Commercial-to-Medicare Price Ratios Remain Stable, Vary Across Regions

Commercial health plans pay much higher prices for hospital care than public payers, but just how much higher those prices are is far from uniform across the country. Between 2012 and 2019, average commercial-to-Medicare price ratios were relatively stable, with a 7% increase, but there were large increases in some hospital referral regions (HRRs) and reductions in others, according a study published in Health Affairs. Researchers suggested that restraining the growth rate of HRR commercial price ratios to the national average “would have reduced aggregate health care spending by $39 billion in 2019.”

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Jinghong Chen

Jinghong Chen Reporter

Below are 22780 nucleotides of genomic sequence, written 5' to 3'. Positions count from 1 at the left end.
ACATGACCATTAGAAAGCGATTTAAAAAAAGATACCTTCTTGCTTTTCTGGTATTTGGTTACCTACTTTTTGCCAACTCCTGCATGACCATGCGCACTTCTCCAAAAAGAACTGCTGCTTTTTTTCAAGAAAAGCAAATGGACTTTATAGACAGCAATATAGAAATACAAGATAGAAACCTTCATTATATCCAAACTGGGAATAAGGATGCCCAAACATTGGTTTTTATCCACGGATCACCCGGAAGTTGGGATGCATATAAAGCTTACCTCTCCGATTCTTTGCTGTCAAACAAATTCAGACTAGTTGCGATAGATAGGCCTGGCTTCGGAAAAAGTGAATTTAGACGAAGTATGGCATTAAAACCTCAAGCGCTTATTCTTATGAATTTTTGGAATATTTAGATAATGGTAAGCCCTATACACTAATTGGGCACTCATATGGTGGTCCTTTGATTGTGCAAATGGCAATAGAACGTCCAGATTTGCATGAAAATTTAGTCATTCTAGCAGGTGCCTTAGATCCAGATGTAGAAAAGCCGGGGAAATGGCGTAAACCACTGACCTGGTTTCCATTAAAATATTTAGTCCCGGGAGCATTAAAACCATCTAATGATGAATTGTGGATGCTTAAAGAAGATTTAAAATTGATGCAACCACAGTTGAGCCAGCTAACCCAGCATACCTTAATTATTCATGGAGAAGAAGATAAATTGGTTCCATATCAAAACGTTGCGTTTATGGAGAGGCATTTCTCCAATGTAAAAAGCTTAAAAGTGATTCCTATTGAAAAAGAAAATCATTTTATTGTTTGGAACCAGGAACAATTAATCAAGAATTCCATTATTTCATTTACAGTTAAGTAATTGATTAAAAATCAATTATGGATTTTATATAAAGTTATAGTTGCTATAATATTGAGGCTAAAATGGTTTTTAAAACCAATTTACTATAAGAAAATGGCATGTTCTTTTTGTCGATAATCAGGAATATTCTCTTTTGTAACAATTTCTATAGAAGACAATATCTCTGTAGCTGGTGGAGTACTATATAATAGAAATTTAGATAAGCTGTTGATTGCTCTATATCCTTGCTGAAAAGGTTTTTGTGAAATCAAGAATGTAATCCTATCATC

Jinghong has been producing infographics and data stories on employer-sponsored insurance, public health insurance programs and prescription drug coverage for AIS Health’s Health Plan Weekly and Radar on Drug Benefits since 2018. She also manages AIS Health’s annual executive compensation database for top insurers and Blue Cross and Blue Shield affiliates. Before joining AIS Health, she interned at WBEZ, Al Jazeera English and The New York Times Chinese. She graduated from Missouri School of Journalism with a focus on data journalism and international reporting.

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